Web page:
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Summerwood Primary School Celebrates Heritage Day in Fine Style

23 September

Summerwood Primary School learners accepted the challenge to dress up for Heritage Day. They were dressed beautifully in attire that celebrates various aspects of culture. Some of the cultural outfits are traditional to countries like Ethiopia and Ghana, the countries of birth of some of the learners.

Read more about Heritage Day in South Africa below this image.

Photo Credit: L. Nel

What is Heritage Day?

Heritage Day is a public holiday in South Africa. It is celebrated every year on September 24. Heritage Day is a day when people concentrate on the importance of South Africa’s cultural heritage.

September 24 was previously known as Shaka Day. The holiday honoured Shaka, a famous Zulu king. After apartheid came to an end in South Africa, the government introduced new public holidays. Shaka Day was not included in the list. The Inkatha Freedom Party, which has many Zulu members, asked that Shaka Day also be observed. The government then decided that there should be a public holiday on which all South Africans could celebrate their heritage.

Heritage Day was first celebrated on September 24, 1995. Archbishop emeritus Desmond Tutu used the term “rainbow nation” to describe South Africa’s diverse cultures, customs, traditions, histories, and languages. Heritage Day is a celebration of this variety.

The Department of Arts and Culture organizes annual meetings to celebrate Heritage Day. It chooses a theme for each year’s Heritage Day celebrations.

Heritage can be described as that which a country’s population inherits. This includes its wildlife and natural beauty, sites of scientific or historical importance, national monuments, historical buildings, artworks, literature, music, oral traditions, and museum collections.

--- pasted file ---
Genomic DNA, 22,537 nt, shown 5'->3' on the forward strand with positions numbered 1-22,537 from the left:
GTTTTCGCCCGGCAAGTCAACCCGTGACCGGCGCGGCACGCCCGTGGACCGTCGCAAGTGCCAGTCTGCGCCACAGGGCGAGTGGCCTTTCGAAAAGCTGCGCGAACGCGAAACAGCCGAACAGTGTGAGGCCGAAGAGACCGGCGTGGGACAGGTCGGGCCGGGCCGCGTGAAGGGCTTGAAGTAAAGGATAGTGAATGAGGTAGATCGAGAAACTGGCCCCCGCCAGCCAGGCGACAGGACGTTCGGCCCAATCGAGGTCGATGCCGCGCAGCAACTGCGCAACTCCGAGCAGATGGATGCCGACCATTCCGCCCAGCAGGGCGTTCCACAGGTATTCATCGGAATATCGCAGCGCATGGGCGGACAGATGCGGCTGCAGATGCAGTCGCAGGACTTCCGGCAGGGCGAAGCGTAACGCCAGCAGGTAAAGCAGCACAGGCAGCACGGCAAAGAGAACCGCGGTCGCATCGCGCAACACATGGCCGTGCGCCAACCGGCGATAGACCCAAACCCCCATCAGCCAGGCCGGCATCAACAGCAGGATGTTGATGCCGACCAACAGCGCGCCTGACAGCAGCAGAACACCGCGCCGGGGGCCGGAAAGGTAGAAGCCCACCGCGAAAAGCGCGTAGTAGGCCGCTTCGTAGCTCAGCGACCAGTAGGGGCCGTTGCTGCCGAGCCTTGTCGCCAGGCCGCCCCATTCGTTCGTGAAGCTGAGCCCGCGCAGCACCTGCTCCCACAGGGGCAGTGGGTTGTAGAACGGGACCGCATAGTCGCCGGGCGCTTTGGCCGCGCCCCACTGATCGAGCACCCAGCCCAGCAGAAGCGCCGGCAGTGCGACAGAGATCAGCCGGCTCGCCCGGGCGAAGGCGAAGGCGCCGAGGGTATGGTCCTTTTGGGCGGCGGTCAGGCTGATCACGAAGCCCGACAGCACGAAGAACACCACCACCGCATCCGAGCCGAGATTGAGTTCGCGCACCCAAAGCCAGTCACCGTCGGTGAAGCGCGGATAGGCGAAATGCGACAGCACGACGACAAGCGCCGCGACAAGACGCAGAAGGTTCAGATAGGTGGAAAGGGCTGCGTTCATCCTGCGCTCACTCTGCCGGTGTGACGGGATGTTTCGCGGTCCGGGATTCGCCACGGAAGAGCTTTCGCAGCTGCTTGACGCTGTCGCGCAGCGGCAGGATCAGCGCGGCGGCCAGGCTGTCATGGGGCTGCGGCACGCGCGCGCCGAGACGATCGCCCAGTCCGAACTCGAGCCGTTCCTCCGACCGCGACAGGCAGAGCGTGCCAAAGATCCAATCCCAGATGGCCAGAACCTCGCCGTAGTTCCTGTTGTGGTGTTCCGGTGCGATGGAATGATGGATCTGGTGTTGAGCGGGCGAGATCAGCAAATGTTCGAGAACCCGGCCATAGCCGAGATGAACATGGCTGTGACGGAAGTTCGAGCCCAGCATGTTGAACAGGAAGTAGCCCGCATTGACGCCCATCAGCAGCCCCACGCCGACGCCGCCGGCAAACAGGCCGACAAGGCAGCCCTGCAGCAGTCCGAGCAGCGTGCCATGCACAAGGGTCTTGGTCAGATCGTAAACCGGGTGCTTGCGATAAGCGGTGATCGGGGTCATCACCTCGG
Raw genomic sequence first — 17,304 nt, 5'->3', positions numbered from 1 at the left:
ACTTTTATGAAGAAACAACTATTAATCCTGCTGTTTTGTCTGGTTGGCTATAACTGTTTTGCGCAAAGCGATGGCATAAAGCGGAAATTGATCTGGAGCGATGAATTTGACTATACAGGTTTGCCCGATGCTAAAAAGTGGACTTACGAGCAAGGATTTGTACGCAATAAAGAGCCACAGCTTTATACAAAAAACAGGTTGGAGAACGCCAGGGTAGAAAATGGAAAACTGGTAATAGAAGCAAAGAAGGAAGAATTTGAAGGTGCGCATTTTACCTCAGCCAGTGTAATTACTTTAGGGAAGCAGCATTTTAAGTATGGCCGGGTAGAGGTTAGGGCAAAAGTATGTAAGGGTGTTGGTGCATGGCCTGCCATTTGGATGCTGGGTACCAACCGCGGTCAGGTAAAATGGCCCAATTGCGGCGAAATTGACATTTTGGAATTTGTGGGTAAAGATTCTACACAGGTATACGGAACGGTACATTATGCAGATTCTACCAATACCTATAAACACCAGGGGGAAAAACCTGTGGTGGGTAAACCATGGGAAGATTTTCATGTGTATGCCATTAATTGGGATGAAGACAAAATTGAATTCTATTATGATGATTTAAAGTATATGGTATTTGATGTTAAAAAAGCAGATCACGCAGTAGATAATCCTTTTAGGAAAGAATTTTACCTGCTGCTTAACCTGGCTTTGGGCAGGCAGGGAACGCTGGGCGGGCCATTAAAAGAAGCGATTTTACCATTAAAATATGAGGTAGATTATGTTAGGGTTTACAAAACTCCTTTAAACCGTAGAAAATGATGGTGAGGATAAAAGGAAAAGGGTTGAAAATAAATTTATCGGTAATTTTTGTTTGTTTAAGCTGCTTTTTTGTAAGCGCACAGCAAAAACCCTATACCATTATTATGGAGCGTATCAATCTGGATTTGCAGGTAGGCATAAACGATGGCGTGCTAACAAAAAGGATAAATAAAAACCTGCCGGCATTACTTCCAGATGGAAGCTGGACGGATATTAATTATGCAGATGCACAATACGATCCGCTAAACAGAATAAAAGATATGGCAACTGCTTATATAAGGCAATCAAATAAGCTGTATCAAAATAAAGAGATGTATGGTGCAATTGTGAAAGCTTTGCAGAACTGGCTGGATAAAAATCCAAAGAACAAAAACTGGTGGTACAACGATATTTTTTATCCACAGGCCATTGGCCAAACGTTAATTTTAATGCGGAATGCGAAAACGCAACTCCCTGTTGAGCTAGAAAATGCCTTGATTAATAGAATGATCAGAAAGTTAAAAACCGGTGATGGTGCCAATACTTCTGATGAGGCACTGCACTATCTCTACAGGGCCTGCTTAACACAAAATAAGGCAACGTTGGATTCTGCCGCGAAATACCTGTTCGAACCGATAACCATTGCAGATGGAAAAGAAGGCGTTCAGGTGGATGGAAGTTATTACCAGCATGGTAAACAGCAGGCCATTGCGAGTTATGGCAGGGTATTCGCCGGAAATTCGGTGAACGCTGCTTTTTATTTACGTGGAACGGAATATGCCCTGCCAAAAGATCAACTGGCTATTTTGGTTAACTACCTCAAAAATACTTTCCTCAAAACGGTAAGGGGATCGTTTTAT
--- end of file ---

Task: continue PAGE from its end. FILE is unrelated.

How do we celebrate Heritage Day?

In its essence, the day embraces and celebrates the true meaning of why we call ourselves the Rainbow Nation. South Africans mark the day by wearing traditional outfits, eating traditional foods, learning about different cultures and spending time with friends and family.

Source: south-africa-what-is-heritageday-and-why-do-we-celebrate-it/

When did South Africa start celebrating Heritage Day?

24 September 1995

Heritage Day (Afrikaans: Erfenisdag; Xhosa: Usuku Lwamagugu, Usuku Lwamasiko) is a South African public holiday celebrated on 24 September.

Who is responsible for Heritage Day?

The Department of Arts, Culture, Science and Technology (DACST), as the custodian of South Africa's culture at that time, was given the responsibility to plan and manage annual events for Heritage Day at a national level. The first Heritage Day commemoration took place on 24 September 1995.

Source: › celebrating-heritage

Why do we braai on Heritage Day?

That’s a Zulu word. It comes from my culture of African speaking people. Braai is a way of preparing food over an open fire and it’s something very typical of African speaking people. They started to call it Braai Day because a braai day is a nice day. It’s a day in the spring when the weather is nice. But to be honest, braai has become a pan-African tradition although it came from African speaking people. Everybody knows the word braai is an African word but all other languages also use it. A braai is very typical of African culture.

Different groups might eat different things, but usually when we have braai, that means red meat, which is preferred to other meat. Sometimes we’ll prepare some bread with that, but it’s bread made on an open fire. There’s another dish we call pap. It’s a kind of porridge. But it’s not the kind of porridge you eat for breakfast. It’s a braai porridge, which you cook in a pot put on the fire. There’s a very nice sauce we call sheba, made from tomatoes and onions, plus some other things to make it tasty. You can add various vegetables, but those vegetables are also grilled over the fire.


Professor Anton van Vollenhoven, North-West University

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